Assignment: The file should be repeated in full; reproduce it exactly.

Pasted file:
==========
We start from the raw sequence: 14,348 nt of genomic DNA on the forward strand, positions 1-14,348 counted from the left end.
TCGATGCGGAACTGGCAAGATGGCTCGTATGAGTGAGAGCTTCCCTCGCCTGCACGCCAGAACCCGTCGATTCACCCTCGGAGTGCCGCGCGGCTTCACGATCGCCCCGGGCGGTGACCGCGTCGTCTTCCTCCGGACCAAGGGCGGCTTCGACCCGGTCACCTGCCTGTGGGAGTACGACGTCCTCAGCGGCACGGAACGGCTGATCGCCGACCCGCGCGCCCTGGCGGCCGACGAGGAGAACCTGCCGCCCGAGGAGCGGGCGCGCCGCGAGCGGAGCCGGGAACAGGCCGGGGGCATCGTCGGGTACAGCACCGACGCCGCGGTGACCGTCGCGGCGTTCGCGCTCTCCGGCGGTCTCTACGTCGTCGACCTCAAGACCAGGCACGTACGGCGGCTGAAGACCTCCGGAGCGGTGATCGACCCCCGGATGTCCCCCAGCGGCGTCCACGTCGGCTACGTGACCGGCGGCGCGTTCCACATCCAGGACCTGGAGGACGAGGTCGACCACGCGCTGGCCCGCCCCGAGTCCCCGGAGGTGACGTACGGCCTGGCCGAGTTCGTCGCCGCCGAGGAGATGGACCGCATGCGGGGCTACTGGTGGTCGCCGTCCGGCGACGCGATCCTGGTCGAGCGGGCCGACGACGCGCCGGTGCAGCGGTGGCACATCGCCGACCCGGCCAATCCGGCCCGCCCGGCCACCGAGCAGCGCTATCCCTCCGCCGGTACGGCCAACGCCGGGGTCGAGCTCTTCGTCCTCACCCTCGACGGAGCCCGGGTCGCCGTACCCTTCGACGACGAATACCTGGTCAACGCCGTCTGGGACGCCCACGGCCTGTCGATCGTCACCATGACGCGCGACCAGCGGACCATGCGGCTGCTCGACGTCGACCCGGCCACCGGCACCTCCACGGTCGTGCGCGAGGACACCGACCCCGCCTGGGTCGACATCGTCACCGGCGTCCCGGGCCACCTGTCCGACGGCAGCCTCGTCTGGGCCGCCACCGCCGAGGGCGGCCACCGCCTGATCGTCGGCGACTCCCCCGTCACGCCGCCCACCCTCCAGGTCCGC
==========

We start from the raw sequence: 14,348 nt of genomic DNA on the forward strand, positions 1-14,348 counted from the left end.
TCGATGCGGAACTGGCAAGATGGCTCGTATGAGTGAGAGCTTCCCTCGCCTGCACGCCAGAACCCGTCGATTCACCCTCGGAGTGCCGCGCGGCTTCACGATCGCCCCGGGCGGTGACCGCGTCGTCTTCCTCCGGACCAAGGGCGGCTTCGACCCGGTCACCTGCCTGTGGGAGTACGACGTCCTCAGCGGCACGGAACGGCTGATCGCCGACCCGCGCGCCCTGGCGGCCGACGAGGAGAACCTGCCGCCCGAGGAGCGGGCGCGCCGCGAGCGGAGCCGGGAACAGGCCGGGGGCATCGTCGGGTACAGCACCGACGCCGCGGTGACCGTCGCGGCGTTCGCGCTCTCCGGCGGTCTCTACGTCGTCGACCTCAAGACCAGGCACGTACGGCGGCTGAAGACCTCCGGAGCGGTGATCGACCCCCGGATGTCCCCCAGCGGCGTCCACGTCGGCTACGTGACCGGCGGCGCGTTCCACATCCAGGACCTGGAGGACGAGGTCGACCACGCGCTGGCCCGCCCCGAGTCCCCGGAGGTGACGTACGGCCTGGCCGAGTTCGTCGCCGCCGAGGAGATGGACCGCATGCGGGGCTACTGGTGGTCGCCGTCCGGCGACGCGATCCTGGTCGAGCGGGCCGACGACGCGCCGGTGCAGCGGTGGCACATCGCCGACCCGGCCAATCCGGCCCGCCCGGCCACCGAGCAGCGCTATCCCTCCGCCGGTACGGCCAACGCCGGGGTCGAGCTCTTCGTCCTCACCCTCGACGGAGCCCGGGTCGCCGTACCCTTCGACGACGAATACCTGGTCAACGCCGTCTGGGACGCCCACGGCCTGTCGATCGTCACCATGACGCGCGACCAGCGGACCATGCGGCTGCTCGACGTCGACCCGGCCACCGGCACCTCCACGGTCGTGCGCGAGGACACCGACCCCGCCTGGGTCGACATCGTCACCGGCGTCCCGGGCCACCTGTCCGACGGCAGCCTCGTCTGGGCCGCCACCGCCGAGGGCGGCCACCGCCTGATCGTCGGCGACTCCCCCGTCACGCCGCCCACCCTCCAGGTCCGC